Cross-Country Quiz: ASI & Humble Pie

By Scott Spangler on March 11th, 2012

aopa-1It’s been too many years since I was last pilot in command of an airplane, and even longer since I’ve made a cross-country flight. The AOPA Air Safety Institute must have known that flying may well be part of my life in the near future because in an email it asked, “How sharp is your VFR cross-country knowledge?” and a link to its safety quiz.

It asks 10 questions about a 350 mile VFR trip from Fond du Lac, Wisconsin, to Festus, Missouri. As necessary, it provides blow-up sectional chart images on which to search for the correct multiple-guess response. Like most pilots I was pretty confident of my knowledge, even though I haven’t put it into practice for a few years. The result was humbling. If you want to know how badly I blew it, you’ll have to keep reading.  Needless to say, there’s a ground school refresher in my future.

Knowing the good and thorough folks at ASI, they based the quiz questions on subjects from their research that shows which ones pilots (like me) screw up the most. They caught me on the first question, which asked whether I had to ATC before entering the TRSA anchored to Rockford. When you get the answer wrong, the quiz patiently explains why, and the differences between the requirements for a TRSA and Class C airspace.

aopa-2Other questions dealt with the hemispheric altitude rule, VFR weather minimums inside Class B airspace, reading chart symbols for such things as services and lighting and frequencies for AWOS and in-flight weather briefings. There’s little solace in getting the answer part right. When you don’t include the standard Flight Watch freqs that are not printed on the sectional, the question is still wrong. And that is (mostly) what earned me a dismal 30 points.

I do take issue with one question, which asked for the best way to stay clear of the Peoria Class C when the handheld GPS died. Given the topography, the easiest and surest solution was to stay east of the river and at the given cruising altitude, which would keep you clear of the Class C core and under its outer ring.

ASI didn’t like that answer. They wanted me to tune in the 170-From radial on the Bradford VOR and keep the needle off to the indicator’s right side. Yeah, that’ll work, I guess. But on this hypothetical flight I’m at 1,500 feet msl, 1,700 agl, flying under an overcast. As they pointed out in the explanation of why a previous answer was wrong, when flying below 3,000 feet, you still have to keep your eyes out for traffic…so why would I be futzing with a VOR when a river suits my needs perfectly?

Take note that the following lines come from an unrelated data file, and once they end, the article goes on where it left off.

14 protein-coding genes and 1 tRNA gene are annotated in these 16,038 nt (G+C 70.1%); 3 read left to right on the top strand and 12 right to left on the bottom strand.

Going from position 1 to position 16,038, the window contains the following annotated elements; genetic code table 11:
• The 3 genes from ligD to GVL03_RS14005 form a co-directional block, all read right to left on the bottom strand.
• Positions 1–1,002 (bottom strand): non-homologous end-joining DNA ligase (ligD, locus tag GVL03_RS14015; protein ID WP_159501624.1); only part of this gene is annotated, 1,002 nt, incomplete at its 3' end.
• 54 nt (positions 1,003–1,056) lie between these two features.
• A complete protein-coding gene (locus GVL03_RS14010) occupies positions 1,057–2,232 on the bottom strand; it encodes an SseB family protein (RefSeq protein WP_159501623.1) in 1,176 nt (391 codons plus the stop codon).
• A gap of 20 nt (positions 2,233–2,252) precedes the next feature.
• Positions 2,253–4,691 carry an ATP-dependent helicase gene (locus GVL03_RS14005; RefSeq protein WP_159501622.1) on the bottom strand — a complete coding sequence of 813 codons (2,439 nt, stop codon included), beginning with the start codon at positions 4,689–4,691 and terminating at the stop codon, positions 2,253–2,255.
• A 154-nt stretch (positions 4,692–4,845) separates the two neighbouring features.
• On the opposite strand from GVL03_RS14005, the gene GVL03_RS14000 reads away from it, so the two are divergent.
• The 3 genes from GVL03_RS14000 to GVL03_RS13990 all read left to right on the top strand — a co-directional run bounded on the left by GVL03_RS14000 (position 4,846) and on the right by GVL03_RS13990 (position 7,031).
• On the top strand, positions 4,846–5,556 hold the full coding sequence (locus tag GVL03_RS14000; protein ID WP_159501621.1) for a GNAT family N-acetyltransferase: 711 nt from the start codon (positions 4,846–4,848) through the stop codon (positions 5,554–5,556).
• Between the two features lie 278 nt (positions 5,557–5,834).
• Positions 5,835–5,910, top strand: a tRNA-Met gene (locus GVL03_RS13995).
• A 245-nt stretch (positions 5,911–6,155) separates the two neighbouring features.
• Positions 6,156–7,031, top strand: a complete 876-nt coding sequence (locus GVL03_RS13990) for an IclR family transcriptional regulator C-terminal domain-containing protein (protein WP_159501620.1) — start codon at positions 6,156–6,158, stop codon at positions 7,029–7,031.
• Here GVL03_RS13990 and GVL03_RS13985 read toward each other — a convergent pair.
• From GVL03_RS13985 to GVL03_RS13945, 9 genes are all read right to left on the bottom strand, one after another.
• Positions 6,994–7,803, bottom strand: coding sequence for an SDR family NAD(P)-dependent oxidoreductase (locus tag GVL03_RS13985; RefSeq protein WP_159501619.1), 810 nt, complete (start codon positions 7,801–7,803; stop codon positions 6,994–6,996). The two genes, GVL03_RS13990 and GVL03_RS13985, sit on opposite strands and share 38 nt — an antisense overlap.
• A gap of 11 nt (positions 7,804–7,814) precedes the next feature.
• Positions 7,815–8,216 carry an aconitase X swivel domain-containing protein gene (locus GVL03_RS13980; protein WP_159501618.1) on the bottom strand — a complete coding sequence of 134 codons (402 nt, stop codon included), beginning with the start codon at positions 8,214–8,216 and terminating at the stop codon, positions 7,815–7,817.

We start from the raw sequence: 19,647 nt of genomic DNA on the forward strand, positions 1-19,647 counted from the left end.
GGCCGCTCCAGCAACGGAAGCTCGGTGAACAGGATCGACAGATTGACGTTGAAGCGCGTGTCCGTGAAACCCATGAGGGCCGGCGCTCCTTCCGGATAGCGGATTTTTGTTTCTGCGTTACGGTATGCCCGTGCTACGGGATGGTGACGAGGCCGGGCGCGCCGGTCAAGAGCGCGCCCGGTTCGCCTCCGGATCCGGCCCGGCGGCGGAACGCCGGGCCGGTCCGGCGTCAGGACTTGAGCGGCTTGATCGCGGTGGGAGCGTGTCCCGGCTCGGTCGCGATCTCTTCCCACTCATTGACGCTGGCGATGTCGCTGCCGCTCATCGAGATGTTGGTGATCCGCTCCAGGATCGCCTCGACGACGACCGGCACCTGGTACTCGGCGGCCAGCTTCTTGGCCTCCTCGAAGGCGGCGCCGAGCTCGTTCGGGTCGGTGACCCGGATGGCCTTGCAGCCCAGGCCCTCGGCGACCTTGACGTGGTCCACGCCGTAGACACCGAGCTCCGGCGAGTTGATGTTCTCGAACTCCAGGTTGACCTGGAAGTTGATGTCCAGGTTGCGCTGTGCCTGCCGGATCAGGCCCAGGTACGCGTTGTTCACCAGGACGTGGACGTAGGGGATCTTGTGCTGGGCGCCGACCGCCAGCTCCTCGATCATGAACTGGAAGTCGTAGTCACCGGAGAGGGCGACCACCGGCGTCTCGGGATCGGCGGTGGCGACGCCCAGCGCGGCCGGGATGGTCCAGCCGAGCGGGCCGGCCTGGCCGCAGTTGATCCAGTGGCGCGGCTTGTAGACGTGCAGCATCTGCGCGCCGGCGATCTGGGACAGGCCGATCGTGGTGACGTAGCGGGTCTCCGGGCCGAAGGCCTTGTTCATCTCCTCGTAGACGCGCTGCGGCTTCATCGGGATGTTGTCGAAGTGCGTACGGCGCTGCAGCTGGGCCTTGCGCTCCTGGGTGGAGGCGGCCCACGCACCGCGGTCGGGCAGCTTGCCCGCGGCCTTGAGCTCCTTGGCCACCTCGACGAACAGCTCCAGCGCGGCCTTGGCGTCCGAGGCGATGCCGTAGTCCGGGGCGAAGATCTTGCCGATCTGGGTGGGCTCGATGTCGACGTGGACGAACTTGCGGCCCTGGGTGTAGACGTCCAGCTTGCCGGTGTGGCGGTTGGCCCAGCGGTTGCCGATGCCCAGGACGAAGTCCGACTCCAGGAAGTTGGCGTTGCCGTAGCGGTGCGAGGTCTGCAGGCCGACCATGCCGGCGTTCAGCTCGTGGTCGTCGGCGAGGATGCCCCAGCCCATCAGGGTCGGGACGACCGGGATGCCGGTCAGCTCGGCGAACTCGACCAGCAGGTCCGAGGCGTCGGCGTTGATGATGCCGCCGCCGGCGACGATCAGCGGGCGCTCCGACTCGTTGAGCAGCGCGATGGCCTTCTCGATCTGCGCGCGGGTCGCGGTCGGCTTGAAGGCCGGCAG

Now, if you’ll excuse me I’m going to take a few more ASI quizzes. I need to redeem myself…or identify some other areas in need of remedial—ah, refresher—training. –Scott Spangler


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6 Responses to “Cross-Country Quiz: ASI & Humble Pie”

  1. Sig F. Says:

    I have been flying for many years and have put in the log book around 60 hours this year. I have a hell of a time getting a minimum passing grade on these tests. I think I am OK in the air but the safety group testing results suggests otherwise.

  2. Paul Tinniello Says:

    This is a reminder that we must read a book every month at least…to stay solid.

  3. @williamAirways Says:

    The problem with the ASI “quizzes” is that sometimes there are more than one correct answer, often times not listed as an option. And sometimes, the questions are just poorly constructed.

  4. Paul Tinniello Says:

    I beleive that the ASI Quizzes are just to touch base with us to see if we are on top of our game or not.

  5. Jan Miller Says:

    If you were at 1500’MSL and 1700’AGL, were you flying over the part of Death Valley that is below sea level? I believe it is called Badwater at the lowest point.

  6. Paul Tinniello Says:

    I believe Badwater is 282′ below MSL…So if you were to fly at 1500′ MSL it would put you somewhere around 1782′ AGL.

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